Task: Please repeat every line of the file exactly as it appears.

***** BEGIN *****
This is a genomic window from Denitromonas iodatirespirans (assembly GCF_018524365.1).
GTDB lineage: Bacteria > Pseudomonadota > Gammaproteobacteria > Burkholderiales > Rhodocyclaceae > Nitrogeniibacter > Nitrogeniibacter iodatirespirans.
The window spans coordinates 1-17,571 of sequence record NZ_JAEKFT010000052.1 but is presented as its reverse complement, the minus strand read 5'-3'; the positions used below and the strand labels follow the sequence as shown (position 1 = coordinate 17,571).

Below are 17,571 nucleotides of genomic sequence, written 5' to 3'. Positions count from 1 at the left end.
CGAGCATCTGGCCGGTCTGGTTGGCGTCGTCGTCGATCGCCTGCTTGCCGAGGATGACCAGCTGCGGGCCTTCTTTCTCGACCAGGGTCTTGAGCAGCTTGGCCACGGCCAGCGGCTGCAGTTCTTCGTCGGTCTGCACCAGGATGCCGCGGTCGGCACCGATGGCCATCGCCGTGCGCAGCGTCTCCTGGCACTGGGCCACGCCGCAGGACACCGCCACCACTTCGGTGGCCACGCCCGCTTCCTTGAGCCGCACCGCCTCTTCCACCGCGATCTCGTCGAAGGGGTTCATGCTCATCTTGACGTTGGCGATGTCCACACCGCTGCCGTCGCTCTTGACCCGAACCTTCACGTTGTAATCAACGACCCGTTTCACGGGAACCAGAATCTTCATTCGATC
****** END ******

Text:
This is a genomic window from Denitromonas iodatirespirans (assembly GCF_018524365.1).
GTDB lineage: Bacteria > Pseudomonadota > Gammaproteobacteria > Burkholderiales > Rhodocyclaceae > Nitrogeniibacter > Nitrogeniibacter iodatirespirans.
The window spans coordinates 1-17,571 of sequence record NZ_JAEKFT010000052.1 but is presented as its reverse complement, the minus strand read 5'-3'; the positions used below and the strand labels follow the sequence as shown (position 1 = coordinate 17,571).

Below are 17,571 nucleotides of genomic sequence, written 5' to 3'. Positions count from 1 at the left end.
CGAGCATCTGGCCGGTCTGGTTGGCGTCGTCGTCGATCGCCTGCTTGCCGAGGATGACCAGCTGCGGGCCTTCTTTCTCGACCAGGGTCTTGAGCAGCTTGGCCACGGCCAGCGGCTGCAGTTCTTCGTCGGTCTGCACCAGGATGCCGCGGTCGGCACCGATGGCCATCGCCGTGCGCAGCGTCTCCTGGCACTGGGCCACGCCGCAGGACACCGCCACCACTTCGGTGGCCACGCCCGCTTCCTTGAGCCGCACCGCCTCTTCCACCGCGATCTCGTCGAAGGGGTTCATGCTCATCTTGACGTTGGCGATGTCCACACCGCTGCCGTCGCTCTTGACCCGAACCTTCACGTTGTAATCAACGACCCGTTTCACGGGAACCAGAATCTTCATTCGATC